Reviewed August 2015
Sarah Osborne Bender, Visual Resources Curator
In 2001, the Museum of Modern Art (MOMA) acquired the Thomas Walther Collection, comprised of 341 photographs by 148 artists, which chiefly represents avant-garde European photography. Enabled by a Mellon Foundation grant, a team of conservators, curators, scholars and scientists spent four years examining the collection to an unprecedented degree. The result was an exhibition, a print catalog, a symposium, and the Object:Photo. Modern Photographs 1909-1959: The Thomas Walther Collection “interactive digital research platform,” as it is called by MOMA director Glenn D. Lowry.
As described in the introduction to Object:Photo, photography in the 1920s and ’30s developed into “a dynamic, infinitely flexible, and easily transmissible medium,” which is also applicable to this elegant and robust online resource. Behind an engaging home page is an abundance of material illustrating photography of the early 20th century through networks of locations, personal relationships, exhibitions, publications, styles, and subject matter. Additionally, new conservation and technical analysis of the materiality of the photographs allows for unique examination and appreciation of the prints themselves.
In Object:Photo, the site’s content is non-hierarchical and its experience is guided by the visitor's navigation decisions. Starting from the homepage, the beckoning red “explore” button reveals access to the collection through thematic visualizations: Mapping Photographs, Comparing Photographs, Connecting Artists, and Mapping Artists’ Lives. Each visualization method—animated mapping, bubble maps, timelines, and dot plots—has filtering ability to create customized views. In the Comparing Photographs section, for example, a filter could be set to illustrate the question, “How did the ratio of contact prints to enlargement prints change between 1925 and 1935?” “Mapping Photographs” launches a map with a timeline (that can be manually manipulated or set into animation), and filters include elements such as “Cultural Hubs,” “Style,” or “Materials.”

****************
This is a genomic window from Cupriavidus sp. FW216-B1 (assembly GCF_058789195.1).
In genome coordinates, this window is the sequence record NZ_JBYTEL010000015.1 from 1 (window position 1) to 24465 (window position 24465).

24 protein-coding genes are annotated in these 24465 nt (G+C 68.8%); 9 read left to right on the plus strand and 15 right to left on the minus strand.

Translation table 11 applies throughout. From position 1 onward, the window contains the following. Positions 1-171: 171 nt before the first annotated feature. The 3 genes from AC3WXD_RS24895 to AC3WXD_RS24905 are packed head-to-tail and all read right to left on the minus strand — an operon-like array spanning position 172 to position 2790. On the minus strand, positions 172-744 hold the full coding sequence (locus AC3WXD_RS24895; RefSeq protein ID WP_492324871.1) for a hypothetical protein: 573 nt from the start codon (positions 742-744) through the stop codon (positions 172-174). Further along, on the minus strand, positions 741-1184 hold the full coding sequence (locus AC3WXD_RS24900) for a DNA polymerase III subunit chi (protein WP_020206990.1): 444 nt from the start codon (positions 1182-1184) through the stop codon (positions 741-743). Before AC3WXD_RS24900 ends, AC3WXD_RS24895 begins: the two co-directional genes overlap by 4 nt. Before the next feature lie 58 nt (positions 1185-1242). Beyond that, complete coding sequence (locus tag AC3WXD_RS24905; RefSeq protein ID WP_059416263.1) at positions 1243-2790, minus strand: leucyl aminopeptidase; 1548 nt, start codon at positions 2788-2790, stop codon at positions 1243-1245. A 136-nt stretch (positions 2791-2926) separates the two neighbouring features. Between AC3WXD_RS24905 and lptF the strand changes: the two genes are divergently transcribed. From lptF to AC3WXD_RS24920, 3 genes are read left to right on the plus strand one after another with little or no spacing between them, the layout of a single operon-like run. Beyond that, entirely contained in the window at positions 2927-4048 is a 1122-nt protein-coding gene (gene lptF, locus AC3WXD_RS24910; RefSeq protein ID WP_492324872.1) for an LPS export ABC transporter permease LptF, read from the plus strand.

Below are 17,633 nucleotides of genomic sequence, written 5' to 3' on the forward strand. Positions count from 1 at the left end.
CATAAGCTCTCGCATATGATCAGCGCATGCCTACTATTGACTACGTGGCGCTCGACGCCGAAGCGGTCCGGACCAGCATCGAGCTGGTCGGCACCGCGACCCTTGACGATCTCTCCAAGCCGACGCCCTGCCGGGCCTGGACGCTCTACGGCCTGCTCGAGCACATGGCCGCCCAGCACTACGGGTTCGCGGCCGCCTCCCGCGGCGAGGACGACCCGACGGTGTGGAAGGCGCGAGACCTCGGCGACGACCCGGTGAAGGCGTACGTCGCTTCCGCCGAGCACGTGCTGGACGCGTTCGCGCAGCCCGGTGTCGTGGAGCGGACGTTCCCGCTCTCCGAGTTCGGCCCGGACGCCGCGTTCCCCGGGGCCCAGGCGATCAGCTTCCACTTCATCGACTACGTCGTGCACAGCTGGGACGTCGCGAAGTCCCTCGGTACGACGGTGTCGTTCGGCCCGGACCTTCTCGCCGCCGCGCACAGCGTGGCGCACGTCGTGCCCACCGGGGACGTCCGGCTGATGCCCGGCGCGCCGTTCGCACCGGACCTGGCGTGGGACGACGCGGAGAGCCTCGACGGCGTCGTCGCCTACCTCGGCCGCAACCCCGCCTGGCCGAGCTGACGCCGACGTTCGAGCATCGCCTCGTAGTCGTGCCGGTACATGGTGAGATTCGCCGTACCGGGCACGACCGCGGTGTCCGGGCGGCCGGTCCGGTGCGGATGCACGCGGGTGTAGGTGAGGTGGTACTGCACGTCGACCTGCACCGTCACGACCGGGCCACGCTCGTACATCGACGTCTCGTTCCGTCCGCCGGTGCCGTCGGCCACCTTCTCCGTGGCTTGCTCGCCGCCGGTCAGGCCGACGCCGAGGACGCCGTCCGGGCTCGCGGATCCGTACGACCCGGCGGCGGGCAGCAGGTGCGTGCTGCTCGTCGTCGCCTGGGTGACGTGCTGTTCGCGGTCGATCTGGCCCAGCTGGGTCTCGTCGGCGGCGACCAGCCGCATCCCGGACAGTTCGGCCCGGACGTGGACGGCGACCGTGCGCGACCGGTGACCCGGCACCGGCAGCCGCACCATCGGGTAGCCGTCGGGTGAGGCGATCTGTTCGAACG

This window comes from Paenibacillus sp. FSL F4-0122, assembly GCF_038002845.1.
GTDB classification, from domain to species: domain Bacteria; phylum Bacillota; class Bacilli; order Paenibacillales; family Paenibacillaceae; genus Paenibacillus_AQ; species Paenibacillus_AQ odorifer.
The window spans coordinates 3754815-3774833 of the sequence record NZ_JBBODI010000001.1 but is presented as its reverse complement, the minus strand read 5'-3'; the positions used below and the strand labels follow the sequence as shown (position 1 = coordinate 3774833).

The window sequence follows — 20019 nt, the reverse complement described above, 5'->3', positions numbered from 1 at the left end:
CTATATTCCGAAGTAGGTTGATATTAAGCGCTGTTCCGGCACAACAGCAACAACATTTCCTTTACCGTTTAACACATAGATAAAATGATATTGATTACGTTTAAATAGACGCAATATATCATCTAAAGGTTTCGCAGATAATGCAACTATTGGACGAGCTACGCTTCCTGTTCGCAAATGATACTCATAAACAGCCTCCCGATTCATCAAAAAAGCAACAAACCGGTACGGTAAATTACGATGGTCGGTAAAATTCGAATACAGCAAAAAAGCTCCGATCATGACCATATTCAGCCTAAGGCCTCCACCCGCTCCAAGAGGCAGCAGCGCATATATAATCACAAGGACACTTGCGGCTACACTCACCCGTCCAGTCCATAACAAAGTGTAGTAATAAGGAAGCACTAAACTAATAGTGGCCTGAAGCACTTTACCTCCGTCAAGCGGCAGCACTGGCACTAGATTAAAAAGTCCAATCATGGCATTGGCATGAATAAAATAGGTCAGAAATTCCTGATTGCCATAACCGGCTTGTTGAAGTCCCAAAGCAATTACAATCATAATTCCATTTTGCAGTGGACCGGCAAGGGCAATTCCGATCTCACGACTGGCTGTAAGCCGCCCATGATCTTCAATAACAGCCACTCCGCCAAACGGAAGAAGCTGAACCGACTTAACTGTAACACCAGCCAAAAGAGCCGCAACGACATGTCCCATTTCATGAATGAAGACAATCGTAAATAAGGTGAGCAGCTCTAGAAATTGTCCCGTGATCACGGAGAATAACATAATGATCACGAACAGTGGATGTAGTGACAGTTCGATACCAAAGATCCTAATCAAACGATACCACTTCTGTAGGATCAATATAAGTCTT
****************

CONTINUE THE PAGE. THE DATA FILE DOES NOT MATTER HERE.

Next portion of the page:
Photographs in the collection are stunningly reproduced in high resolution, both recto and verso. The surface of the photograph is given extra attention in its own section, supported by images made with imaging software and extreme close-ups, and even further examined through technical analysis in the “Paper Material” section. “In Context” presents related images, links to essays, and occasionally, video. In the case of Jean Painlevé’s photograph Fish in Profile, 1930, the contextual material includes a wonderfully strange 12 minute film by Painlevé from 1927 starring an adventurous octopus. Clicking on the artist’s name takes you to a biographical entry featuring a portrait, a link to related works MOMA’s collection, and the artist’s chronology rich with links to people and places elsewhere in the Walther Collection.
While essays are linked throughout the site’s content, there is an essay tab providing direct access to twenty-nine essays. Essays open as PDFs and the full text is integrated in the site’s search function. “Notes to the User” illuminates the descriptive data headings found throughout the site and a valuable glossary is included in a section detailing the entirety of the project.
It is not surprising that a large, non-linear, exploratory site of this nature could have a few downfalls of clarity. Navigating back to known places can be confounding due to the multitude of paths. Additionally, the significance of some visualizations is hard to decipher (specifically some aspects of the artists’ connections). The site is not mobile compatible at all, though it does work on tablets. These criticisms are minor when considered against the contribution Object:Photo makes to the fields of the history of photography and digital publishing.